Although Cambodia’s labour laws are among the best in the world, enforcement of these regulations remains lax – particularly, Nimol said, in such a fragmented and fast-changing industry as the Kingdom’s construction sector.
“The owners of these buildings, they’re so smart – they won’t hire construction workers by themselves, they only try to find subcontractors, and these people don’t have laws or rules – they look like an informal group,” Nimol said, describing how workers are fobbed off when it comes to seeking redress.
“They just hire the workers, and if they have any problems at their construction sites the owner of the building can say no, it’s not related to them – you should ask more from your subcontractors, they’re the ones that hired you. So they try to avoid all obligation or responsibility towards construction workers.”
Ath Thorn, president of the Cambodian Labour Confederation, said that construction workers largely operated as a sprawling informal community, brought on to building sites in bulk by third-party organisations responsible for sourcing willing bodies to work on the Kingdom’s ubiquitous building sites.
“They are under subcontractors or lack a clear contract with their employers,” he said. “Right now, only a few companies are registered – more have subcontracts, and I can imagine that around 70-80% of workers are under precarious work and subcontracts rather than under the responsibility of their employer. So this is the situation of the worker.”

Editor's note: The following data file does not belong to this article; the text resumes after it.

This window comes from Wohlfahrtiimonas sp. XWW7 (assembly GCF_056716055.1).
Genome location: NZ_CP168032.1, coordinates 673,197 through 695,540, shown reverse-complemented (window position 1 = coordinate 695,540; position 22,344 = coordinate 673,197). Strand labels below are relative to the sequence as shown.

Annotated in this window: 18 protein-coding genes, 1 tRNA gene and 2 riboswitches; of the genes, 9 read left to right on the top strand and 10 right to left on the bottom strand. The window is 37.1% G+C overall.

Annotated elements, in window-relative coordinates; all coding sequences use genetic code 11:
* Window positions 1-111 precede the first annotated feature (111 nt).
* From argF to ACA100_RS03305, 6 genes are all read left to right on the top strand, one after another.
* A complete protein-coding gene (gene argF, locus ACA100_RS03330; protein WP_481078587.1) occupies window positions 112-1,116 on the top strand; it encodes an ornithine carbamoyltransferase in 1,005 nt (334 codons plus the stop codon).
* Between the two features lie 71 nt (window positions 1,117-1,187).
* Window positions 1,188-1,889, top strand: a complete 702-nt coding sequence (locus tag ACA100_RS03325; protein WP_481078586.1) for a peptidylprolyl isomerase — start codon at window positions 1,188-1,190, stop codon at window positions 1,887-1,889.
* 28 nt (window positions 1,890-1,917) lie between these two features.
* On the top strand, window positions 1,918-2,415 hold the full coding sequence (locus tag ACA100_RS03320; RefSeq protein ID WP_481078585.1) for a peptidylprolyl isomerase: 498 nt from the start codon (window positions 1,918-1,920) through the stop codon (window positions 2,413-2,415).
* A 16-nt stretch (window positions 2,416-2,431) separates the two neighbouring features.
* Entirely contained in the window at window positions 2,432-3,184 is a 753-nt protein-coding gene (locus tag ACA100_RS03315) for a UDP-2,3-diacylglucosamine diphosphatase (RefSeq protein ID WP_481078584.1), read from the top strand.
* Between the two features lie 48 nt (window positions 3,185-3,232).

While Nimol shared horror stories of workers turning up on payday only to find their subcontractors had upped sticks and taken off with their salaries, this lack of responsibility for companies’ workforce has deeper issues. Without registering to Cambodia’s private sector National Social Security Fund (NSSF), set up by the government to provide basic health and injury insurance – paid for in part by employers – as well as a pension for workers employed by recognised companies, many of those on the frontline of Cambodia’s construction boom will continue to lack protection if they get injured at work.
“For the National Social Security Fund, most of them aren’t covered by it because the social safety fund only covers their members, legal companies who have registered and applied,” Nimol said. “But I think that most companies aren’t covered by the NSSF, so when their workers get injured or have accidents, they have to pay by themselves.”